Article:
Across the Nile from the main part of Luxor on the east bank is (naturally
enough...) the west bank. The mountains here are honeycombed with
hundreds of tombs. There are ancient tombs everywhere --
including under peoples' homes -- and more are being discovered.
(You can follow the progress of excavation of one tomb -- one of the
biggest, and discovered just recently, in 1995 -- at www.kv5.com.
People live all over the west bank in villages. There's lots of
agriculture, too, of course: The Nile is Egypt's breadbasket, as well
as the narrow strip of land wiere almost all of the 100 million (or so)
Egyptians live. Here are some shots of things, old and new, on the west
side of the river.
To get a larger version of any picture, click on it; a new window
should open. When you close that window, this window should still be
At the left below is the view you'll probably see as you drive away from the Nile: stark mountains with tombs inside -- and newer villages on top. Tucked away in the mountains, in hidden areas like the Valley of the Kings, are nobles' tombs buried deep into the mountains -- where the pharaoes hoped they'd be safe from tomb robbers. They were wrong: a lot of tombs have been looted over the centuries, but there probably are many more left to find.
Some villages here look like I imagine they did long ago -- with the exception of a few satellite dishes and maybe a paved road.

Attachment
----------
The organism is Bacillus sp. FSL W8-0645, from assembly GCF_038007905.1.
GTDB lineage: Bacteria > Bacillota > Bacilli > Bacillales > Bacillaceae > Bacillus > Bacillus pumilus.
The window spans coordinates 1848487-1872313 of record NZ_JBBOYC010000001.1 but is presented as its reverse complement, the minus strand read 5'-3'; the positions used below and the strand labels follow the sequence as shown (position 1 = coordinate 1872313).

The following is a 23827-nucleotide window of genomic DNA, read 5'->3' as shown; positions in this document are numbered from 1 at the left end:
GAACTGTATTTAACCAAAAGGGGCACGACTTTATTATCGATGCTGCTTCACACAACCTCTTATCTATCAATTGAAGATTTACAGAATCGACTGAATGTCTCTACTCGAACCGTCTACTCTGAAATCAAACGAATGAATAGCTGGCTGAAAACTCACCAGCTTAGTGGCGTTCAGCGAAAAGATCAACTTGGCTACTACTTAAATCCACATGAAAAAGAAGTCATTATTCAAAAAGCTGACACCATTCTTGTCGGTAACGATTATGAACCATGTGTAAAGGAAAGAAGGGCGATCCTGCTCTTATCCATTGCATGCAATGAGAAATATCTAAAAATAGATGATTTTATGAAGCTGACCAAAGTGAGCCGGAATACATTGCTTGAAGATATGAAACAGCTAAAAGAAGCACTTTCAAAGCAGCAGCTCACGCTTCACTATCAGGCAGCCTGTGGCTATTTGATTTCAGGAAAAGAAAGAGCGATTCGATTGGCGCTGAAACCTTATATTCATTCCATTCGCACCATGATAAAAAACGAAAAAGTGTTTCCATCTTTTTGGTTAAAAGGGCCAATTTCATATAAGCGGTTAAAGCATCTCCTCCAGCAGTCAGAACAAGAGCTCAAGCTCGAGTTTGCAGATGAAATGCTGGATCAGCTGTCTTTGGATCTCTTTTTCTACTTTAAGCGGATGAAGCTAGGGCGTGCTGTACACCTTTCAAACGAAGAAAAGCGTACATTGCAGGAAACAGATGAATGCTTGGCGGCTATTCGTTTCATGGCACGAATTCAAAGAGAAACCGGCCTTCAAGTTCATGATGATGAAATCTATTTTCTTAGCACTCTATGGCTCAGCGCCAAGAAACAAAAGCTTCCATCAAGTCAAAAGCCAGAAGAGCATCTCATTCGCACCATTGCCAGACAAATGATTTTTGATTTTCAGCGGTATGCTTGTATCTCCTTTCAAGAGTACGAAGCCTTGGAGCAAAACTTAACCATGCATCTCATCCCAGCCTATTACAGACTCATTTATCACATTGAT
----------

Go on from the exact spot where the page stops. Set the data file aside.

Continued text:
The first photo below is from the Valley of the Queens: the road in to the end of the valley, where there's a tomb entrance. As you can see in the second photo, not all the tombs are easy to reach...
Some villages seemed to have more goats than people. A lot of homes are decorated -- at least in old Gurna village, at the right below.
New Gurna village was built to replace old Gurna -- the government wanted residents out.. Architect Hassan Fathy designed and built a beautiful mosque with mud brick (unusual material for a mosque) as well as a theatre and homes. The first photo below shows a prayer area in a school inside the mosque. Unfortunately, the homes have been replaced by typical concrete buildings as their families grew. (In typical Egyptian style, the top of a home is left unfinished -- with posts and steel reinforcing rods sticking out -- so when new people come, the home can be built upwards. Because it basically never rains here, that's not a problem, I guess!) To top that, many residents of the old Gurna didn't move out: they simply took a second home in new Gurna and kept their old home, too.
The right-hand photo below is along a street in new Gurna.
One thing that makes these mud-brick and concrete villages interesting is all of the color. Here are a window and a door:
(These photographs are Copyright © 2003 by Jerry Peek. Much higher-resolution versions of most images, and many other images too, are available at Jerry Peek Photography. Photos are available at reduced prices, or free, for non-commercial use.)